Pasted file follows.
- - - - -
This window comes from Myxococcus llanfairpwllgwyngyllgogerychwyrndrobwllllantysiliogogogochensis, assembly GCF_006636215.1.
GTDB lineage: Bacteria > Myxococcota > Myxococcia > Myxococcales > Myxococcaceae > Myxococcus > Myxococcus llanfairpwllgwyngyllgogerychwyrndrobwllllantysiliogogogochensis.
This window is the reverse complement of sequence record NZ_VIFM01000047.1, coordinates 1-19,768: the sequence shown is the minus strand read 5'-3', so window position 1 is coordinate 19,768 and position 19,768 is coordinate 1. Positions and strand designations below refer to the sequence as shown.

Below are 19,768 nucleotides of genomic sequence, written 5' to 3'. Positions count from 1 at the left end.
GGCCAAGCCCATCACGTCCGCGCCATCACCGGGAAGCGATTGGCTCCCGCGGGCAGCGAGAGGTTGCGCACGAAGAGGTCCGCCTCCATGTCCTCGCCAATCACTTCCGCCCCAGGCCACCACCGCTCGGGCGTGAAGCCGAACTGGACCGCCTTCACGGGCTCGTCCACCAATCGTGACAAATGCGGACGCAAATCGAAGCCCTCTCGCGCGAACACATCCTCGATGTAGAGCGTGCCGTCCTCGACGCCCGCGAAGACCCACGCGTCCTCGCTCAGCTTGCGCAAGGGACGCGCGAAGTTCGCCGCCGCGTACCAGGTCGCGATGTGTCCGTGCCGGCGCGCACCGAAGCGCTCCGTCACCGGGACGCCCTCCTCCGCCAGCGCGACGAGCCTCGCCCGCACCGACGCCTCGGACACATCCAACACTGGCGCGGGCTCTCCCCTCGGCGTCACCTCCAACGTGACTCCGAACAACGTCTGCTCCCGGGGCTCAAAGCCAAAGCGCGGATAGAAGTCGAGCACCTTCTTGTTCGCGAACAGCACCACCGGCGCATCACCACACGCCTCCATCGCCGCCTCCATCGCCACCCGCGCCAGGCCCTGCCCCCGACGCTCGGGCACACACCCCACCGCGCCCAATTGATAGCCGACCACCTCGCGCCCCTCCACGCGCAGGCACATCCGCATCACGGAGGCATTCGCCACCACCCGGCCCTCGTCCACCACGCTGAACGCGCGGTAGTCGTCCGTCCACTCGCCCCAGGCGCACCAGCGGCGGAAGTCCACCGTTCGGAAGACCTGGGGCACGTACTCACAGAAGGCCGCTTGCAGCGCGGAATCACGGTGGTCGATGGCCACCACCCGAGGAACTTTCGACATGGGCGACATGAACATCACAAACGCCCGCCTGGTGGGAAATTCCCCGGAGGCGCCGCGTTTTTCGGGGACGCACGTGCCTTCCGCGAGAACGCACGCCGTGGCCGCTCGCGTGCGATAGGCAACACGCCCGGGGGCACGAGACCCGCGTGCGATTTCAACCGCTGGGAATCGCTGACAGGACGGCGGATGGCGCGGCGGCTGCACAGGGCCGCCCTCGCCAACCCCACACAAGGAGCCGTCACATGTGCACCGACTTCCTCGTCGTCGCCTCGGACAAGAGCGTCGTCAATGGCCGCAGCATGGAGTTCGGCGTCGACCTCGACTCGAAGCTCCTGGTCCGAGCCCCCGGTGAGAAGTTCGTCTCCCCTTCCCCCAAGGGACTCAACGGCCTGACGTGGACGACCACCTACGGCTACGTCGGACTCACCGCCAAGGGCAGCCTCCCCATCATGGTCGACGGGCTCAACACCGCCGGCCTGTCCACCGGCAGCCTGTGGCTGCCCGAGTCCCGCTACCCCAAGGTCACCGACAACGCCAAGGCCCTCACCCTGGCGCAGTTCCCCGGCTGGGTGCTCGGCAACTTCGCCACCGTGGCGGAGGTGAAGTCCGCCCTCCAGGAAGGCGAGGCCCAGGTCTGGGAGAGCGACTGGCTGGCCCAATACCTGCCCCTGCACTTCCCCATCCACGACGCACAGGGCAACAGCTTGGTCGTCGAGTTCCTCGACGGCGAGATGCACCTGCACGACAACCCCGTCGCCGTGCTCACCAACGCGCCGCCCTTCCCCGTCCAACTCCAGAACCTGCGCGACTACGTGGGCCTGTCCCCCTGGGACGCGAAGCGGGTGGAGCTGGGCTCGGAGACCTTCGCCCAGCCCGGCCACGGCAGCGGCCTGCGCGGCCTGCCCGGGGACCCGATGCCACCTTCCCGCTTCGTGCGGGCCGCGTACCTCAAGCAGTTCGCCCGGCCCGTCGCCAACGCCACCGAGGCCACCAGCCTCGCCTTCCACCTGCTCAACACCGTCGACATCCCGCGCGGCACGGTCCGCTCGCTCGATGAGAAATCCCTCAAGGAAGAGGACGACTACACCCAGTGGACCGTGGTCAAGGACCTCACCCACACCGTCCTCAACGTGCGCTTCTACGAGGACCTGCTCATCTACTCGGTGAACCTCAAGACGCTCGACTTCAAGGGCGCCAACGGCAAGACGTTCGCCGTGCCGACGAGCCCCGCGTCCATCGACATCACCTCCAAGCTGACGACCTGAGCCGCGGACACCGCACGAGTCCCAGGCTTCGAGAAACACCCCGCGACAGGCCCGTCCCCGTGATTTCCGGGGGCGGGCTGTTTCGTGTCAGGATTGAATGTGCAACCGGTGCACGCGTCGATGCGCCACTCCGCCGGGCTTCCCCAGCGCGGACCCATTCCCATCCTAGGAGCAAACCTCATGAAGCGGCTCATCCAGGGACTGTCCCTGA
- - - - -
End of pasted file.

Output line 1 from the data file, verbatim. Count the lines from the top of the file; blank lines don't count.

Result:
This window comes from Myxococcus llanfairpwllgwyngyllgogerychwyrndrobwllllantysiliogogogochensis, assembly GCF_006636215.1.